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In a rare move, the National Space Development Agency of Japan is requesting court arbitration to settle the bill for the failed launch last November of an H-II rocket, NASDA officials said Sunday.

NASDA filed the request with the Tokyo District Court on Sept. 13 because the Transport Ministry and the Meteorological Agency are refusing to share the cost of the failure, the officials said.

The origin of the intra-governmental squabble is apparently its own rocket contract, which fails to stipulate how costs should be allocated in the case of a rocket failure.

NASDA, a special government entity run off the budget, turned to the court after a fruitless attempt to settle the issue with the other government bodies.

On Nov. 15 1999, the No. 8 H-II rocket attempted to put a government-owned, multipurpose satellite into orbit but went off course and had to be destroyed soon after takeoff.

The satellite, worth 10 billion yen, was procured by the Transport Ministry and the Meteorological Agency. It was intended to replace the Himawari No. 5 weather satellite, which is still in orbit.

The contract, which entrusts NASDA with launching the satellite, says that the government is to pay the 10 billion yen sum over a five-year period from fiscal 1995 through fiscal 1999.

The Transport Ministry and the Meteorological Agency refused to pay the 3.5 billion yen portion for fiscal 1999 because the launch failed. As the negotiations progressed, the ministry also demanded that money it had already paid be returned.

NASDA is arguing that the government should shoulder all launching costs, including failures, since that is the custom followed by overseas space agencies.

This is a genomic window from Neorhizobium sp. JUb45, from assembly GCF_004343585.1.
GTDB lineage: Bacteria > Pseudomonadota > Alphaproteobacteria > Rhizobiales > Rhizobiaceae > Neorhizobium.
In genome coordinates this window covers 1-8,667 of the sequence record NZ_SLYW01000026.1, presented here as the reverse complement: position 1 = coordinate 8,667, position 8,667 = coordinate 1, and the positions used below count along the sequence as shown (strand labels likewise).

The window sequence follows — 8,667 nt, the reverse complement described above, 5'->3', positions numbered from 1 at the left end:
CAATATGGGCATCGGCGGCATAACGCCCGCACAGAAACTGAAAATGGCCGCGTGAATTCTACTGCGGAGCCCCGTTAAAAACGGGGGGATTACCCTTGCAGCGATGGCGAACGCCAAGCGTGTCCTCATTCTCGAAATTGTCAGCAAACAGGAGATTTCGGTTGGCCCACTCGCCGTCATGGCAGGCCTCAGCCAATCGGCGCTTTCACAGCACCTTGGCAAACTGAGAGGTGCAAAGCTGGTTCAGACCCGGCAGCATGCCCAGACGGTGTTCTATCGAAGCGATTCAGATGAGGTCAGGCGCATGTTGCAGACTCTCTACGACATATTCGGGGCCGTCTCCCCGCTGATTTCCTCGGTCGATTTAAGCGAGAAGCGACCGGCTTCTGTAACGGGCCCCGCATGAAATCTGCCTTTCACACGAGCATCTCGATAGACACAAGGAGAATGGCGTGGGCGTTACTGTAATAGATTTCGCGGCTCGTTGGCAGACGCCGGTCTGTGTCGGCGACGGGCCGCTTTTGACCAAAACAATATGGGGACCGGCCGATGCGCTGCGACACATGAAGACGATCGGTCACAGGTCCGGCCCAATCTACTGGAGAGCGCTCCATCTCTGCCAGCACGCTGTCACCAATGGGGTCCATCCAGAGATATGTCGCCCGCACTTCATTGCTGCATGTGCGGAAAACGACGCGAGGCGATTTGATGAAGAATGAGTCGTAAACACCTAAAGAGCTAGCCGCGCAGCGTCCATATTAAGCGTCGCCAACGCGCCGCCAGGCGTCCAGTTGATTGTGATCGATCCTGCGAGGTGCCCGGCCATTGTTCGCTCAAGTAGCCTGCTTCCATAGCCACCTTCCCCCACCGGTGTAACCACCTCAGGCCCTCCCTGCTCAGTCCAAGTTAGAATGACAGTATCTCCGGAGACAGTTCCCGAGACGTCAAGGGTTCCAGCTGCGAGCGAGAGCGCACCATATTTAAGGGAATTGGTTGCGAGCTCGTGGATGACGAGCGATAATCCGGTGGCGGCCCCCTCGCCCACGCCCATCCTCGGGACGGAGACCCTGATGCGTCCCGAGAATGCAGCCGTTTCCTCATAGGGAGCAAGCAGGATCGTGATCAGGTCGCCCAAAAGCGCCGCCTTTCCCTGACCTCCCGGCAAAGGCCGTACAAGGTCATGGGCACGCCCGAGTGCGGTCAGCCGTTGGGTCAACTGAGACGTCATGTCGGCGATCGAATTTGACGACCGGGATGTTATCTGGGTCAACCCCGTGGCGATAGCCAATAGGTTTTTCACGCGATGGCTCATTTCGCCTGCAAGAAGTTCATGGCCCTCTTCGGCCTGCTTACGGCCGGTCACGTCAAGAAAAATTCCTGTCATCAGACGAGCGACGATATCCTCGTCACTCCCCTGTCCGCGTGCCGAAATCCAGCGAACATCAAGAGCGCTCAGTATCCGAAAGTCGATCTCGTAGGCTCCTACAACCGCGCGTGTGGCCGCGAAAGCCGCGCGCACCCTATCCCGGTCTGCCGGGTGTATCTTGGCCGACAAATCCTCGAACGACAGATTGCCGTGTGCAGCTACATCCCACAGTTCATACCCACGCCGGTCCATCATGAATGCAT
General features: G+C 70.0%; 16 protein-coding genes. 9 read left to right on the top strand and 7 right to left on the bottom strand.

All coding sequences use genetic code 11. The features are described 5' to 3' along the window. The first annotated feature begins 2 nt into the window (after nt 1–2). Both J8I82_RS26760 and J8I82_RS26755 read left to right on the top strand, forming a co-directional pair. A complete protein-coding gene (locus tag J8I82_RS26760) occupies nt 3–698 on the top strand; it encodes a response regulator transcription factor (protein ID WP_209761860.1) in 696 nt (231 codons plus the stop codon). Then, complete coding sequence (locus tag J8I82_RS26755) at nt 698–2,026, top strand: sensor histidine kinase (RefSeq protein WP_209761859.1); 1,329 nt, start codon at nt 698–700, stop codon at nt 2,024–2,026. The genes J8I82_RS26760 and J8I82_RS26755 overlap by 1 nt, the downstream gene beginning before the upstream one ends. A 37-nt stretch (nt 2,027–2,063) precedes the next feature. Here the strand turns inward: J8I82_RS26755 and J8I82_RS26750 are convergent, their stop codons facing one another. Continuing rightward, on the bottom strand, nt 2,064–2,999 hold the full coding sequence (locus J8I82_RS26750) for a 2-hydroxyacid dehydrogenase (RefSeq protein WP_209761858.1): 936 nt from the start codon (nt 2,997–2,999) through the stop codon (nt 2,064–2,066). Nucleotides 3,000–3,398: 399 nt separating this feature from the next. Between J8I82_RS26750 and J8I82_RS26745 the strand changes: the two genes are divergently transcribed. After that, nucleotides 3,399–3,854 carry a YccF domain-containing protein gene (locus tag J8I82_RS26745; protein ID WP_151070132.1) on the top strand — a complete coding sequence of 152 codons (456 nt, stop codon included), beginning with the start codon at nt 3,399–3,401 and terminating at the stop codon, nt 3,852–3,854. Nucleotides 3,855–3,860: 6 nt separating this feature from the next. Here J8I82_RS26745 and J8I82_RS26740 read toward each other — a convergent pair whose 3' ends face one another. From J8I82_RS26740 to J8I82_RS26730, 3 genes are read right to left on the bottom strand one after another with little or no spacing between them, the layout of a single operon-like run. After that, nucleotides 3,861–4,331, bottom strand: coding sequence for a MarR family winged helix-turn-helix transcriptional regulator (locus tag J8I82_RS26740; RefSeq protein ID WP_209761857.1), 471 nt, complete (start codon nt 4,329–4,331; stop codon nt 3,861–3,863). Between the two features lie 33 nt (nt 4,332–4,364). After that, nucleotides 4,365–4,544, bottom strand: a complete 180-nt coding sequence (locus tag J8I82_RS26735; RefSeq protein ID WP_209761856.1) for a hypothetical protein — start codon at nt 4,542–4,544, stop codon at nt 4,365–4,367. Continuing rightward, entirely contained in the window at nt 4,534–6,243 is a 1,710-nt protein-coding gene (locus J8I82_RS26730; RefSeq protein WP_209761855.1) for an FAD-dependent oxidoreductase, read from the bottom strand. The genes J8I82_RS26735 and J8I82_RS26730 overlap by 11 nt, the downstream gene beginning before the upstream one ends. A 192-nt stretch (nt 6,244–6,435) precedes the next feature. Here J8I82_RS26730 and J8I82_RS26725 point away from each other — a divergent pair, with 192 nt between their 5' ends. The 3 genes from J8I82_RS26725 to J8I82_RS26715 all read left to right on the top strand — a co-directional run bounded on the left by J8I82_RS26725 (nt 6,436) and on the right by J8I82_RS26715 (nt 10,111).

Both sides have said they will follow the court’s recommendation, the officials said. NASDA hopes the issue will be settled without formal legal proceedings.

Under the mediation process, the two sides will discuss the issue with a judge and at least two jurors selected from the general public.

In contracts used overseas, the concerned parties typically agree in advance on how costs will be shared in the case of a failure, with the outcome often depending on determination of the cause. The contract between NASDA and the two government agencies, however, failed to cover the possibility that the rocket might fail.

From the taxpayers’ point of view, this squabble makes little difference. If the ministry and the Meteorological Agency refuse to pay, NASDA will still get the money from the state coffers.

But the Transport Ministry, which also used private-sector funds to finance the satellite project, sees it differently.

“This time, it’s not only taxpayers’ money, but funds provided by private aviation firms that have been used to finance the launch. If we are to fully cover the cost of this contract, we cannot provide a sufficient explanation (of why the funds were used).”

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